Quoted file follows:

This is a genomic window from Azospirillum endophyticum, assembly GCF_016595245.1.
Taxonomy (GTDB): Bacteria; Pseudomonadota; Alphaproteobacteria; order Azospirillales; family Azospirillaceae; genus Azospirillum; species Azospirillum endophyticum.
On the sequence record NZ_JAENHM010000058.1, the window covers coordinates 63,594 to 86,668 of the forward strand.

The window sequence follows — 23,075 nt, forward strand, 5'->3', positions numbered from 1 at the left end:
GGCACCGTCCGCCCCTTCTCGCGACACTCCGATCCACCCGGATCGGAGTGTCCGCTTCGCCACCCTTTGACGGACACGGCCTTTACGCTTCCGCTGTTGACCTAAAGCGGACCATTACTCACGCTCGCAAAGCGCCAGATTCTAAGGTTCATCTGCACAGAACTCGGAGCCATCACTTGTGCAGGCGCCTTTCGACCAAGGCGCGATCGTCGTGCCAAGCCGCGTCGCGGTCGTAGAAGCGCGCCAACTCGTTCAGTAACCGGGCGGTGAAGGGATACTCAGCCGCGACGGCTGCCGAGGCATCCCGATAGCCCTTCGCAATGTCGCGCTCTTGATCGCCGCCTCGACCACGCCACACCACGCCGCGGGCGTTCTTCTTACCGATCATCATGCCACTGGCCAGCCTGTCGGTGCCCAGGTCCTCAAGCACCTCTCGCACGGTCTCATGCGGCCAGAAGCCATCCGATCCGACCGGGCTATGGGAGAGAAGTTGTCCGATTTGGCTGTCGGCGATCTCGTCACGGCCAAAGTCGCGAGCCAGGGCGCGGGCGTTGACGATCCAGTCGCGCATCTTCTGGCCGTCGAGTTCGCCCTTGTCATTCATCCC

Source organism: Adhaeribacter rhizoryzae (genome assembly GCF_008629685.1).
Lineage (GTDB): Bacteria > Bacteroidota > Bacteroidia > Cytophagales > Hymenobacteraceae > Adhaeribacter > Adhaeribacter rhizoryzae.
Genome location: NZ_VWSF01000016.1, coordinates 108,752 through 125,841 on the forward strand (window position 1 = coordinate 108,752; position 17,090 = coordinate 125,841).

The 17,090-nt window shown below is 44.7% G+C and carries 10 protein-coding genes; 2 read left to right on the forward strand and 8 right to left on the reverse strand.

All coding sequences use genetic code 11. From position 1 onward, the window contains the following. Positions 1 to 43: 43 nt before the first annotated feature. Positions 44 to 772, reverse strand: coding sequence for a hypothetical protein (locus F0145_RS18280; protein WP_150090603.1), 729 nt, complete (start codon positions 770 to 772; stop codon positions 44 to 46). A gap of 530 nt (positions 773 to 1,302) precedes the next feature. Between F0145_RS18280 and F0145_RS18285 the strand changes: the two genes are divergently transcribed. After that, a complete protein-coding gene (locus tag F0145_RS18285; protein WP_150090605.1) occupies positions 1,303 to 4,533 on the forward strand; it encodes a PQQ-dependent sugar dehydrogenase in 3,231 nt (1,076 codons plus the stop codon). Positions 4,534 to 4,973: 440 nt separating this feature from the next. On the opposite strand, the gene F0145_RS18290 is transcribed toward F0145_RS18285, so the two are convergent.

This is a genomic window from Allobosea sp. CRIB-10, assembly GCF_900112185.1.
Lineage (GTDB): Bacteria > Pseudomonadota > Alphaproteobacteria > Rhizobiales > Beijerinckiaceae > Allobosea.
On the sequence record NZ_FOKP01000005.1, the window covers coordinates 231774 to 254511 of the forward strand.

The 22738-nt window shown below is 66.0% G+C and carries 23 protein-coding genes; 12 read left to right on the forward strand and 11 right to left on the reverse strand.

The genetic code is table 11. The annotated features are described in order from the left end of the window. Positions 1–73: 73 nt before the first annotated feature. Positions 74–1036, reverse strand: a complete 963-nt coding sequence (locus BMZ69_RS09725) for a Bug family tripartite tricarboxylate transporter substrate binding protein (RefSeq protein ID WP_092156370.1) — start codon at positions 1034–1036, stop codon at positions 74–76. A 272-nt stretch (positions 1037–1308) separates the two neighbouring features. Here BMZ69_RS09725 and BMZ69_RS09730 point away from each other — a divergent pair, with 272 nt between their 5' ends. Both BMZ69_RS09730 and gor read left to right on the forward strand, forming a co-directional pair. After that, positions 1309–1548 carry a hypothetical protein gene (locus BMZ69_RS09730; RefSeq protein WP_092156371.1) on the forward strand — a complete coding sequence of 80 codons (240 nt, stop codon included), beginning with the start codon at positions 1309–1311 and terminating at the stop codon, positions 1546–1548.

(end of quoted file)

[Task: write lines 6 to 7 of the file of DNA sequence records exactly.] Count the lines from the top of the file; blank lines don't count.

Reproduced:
Source organism: Adhaeribacter rhizoryzae (genome assembly GCF_008629685.1).
Lineage (GTDB): Bacteria > Bacteroidota > Bacteroidia > Cytophagales > Hymenobacteraceae > Adhaeribacter > Adhaeribacter rhizoryzae.